Windows Internals books are not intended for beginners or casual users of Windows. They are designed for advanced computing professionals who need to understand how Windows works at a low level, such as developers, administrators, security researchers, forensic analysts, performance engineers, testers, etc. By reading these books, you can gain insights into how Windows operates behind the scenes, how to troubleshoot complex problems, how to optimize performance and reliability, how to harden security and mitigate threats, how to develop more powerful and scalable software, etc.


What are the main topics covered in Windows Internals books?




Windows Internals books cover a wide range of topics related to the architecture and implementation of Windows operating systems. Some of these topics include:



  • System architecture: The overall structure and components of Windows systems, such as kernel mode vs user mode, system services vs applications, executive vs subsystems, etc.



  • Processes and jobs: The creation, management, and termination of processes and jobs, which are the basic units of execution and isolation in Windows.



  • Threads: The scheduling, synchronization, and termination of threads, which are the basic units of concurrency and CPU utilization in Windows.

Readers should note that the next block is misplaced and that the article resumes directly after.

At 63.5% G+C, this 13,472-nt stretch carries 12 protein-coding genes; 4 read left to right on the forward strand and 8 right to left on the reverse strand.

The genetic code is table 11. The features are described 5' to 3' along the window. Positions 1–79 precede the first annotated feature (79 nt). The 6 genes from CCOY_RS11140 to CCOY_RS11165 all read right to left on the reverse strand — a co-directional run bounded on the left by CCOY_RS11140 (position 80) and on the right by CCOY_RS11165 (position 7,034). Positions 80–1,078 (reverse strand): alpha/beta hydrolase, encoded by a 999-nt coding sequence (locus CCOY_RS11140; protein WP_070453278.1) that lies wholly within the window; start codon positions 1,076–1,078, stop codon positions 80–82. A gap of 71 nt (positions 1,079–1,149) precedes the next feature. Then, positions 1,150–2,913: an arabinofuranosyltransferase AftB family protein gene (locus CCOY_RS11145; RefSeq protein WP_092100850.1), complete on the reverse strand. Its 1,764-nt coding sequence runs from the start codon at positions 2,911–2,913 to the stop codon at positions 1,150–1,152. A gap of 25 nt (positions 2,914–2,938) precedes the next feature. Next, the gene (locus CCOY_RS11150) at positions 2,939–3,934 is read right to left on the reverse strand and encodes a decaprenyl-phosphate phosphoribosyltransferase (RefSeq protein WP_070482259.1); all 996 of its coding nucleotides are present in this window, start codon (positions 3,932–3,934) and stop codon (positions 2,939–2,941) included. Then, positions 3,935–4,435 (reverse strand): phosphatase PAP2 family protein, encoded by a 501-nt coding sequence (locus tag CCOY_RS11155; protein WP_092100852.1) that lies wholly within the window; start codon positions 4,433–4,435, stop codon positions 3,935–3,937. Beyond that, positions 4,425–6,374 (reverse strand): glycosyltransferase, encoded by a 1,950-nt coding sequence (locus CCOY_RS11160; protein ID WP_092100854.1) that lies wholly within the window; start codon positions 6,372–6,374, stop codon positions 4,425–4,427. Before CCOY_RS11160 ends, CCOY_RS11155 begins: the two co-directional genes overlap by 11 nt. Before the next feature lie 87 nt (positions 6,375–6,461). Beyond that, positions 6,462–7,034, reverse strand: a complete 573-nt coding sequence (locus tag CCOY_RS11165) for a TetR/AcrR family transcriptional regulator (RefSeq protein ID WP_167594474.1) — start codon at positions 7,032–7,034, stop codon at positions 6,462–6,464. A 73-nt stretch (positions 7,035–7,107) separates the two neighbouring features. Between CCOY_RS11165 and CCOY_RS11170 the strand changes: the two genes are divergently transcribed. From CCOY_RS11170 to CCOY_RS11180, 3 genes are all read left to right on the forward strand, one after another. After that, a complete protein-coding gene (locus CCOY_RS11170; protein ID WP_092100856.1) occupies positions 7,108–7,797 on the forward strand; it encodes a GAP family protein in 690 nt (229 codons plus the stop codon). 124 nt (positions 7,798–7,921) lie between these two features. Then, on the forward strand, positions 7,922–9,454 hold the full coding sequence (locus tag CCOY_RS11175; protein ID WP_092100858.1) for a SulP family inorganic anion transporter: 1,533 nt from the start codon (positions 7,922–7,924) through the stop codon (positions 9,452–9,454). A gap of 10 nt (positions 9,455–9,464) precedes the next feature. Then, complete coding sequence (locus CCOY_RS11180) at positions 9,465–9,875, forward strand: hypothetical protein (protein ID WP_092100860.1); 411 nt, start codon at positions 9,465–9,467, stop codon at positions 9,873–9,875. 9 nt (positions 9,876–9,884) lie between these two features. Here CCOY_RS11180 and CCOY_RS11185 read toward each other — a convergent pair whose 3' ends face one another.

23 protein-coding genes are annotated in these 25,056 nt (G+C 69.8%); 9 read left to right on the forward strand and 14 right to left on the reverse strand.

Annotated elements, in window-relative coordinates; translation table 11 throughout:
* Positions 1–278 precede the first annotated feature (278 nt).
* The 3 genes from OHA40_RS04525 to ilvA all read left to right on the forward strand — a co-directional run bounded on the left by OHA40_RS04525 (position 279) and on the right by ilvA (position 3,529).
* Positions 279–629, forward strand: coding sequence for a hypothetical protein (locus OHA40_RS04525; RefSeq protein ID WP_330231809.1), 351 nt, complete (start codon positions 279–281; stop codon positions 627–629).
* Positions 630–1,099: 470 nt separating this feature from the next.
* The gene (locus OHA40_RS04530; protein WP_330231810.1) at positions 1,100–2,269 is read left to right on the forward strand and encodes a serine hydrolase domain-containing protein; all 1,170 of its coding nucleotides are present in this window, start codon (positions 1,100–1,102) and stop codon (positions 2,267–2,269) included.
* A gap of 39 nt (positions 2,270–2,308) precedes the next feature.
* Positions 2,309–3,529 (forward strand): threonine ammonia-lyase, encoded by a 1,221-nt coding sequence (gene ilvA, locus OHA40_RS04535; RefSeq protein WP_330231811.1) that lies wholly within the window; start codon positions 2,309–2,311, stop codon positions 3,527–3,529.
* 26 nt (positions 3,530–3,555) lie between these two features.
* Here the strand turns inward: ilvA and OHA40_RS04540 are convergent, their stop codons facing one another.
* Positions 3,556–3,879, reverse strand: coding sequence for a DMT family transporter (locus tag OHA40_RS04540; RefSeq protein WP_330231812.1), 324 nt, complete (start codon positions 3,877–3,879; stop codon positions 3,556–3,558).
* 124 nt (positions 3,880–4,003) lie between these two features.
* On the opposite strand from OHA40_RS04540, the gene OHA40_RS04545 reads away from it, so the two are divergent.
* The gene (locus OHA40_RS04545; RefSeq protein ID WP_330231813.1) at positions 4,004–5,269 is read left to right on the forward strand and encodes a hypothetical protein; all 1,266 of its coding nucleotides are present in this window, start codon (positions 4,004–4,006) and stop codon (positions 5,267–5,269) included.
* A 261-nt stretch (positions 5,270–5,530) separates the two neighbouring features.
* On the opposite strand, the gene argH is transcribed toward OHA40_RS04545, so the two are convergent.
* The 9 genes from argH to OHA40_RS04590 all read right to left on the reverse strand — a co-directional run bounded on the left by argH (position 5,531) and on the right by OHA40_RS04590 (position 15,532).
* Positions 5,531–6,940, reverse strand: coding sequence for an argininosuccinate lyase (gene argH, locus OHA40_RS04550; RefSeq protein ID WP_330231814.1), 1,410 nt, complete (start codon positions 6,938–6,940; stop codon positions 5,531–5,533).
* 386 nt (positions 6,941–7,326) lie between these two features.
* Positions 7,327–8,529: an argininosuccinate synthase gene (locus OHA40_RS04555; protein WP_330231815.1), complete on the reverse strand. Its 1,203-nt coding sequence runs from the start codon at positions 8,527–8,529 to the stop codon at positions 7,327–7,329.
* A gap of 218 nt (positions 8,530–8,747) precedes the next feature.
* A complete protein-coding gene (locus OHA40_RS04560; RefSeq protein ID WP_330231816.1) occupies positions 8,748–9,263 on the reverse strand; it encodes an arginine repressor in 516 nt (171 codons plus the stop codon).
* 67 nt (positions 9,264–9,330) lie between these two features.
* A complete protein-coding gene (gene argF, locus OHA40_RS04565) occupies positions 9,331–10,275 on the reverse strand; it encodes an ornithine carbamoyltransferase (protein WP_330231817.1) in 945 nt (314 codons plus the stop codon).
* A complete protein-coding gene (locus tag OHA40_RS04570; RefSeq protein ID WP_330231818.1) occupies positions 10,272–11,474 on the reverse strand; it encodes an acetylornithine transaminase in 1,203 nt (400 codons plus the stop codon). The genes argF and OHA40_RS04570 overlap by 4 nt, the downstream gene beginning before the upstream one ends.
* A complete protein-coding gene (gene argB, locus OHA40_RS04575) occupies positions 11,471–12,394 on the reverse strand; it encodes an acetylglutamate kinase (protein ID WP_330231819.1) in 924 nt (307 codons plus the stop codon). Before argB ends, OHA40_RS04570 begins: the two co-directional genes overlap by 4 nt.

• Memory management: The allocation, protection, and sharing of virtual and physical memory, which are the basic resources for storing and executing code and data in Windows.



  • I/O system: The management of physical devices and device drivers, which are the basic interfaces for communicating with external hardware and software in Windows.



  • Security: The enforcement of access control, authentication, authorization, auditing, encryption, integrity, and isolation mechanisms, which are the basic safeguards for protecting data and resources in Windows.



  • Hyper-V: The implementation of virtualization technology, which allows running multiple operating systems on the same physical machine in Windows.



  • Boot process: The sequence of steps and components involved in starting up a Windows system, from power on to user logon.



  • Storage technologies: The support for various types of storage devices and file systems in Windows, such as hard disks, solid state drives, USB drives, optical media, network shares, NTFS, ReFS, FAT, etc.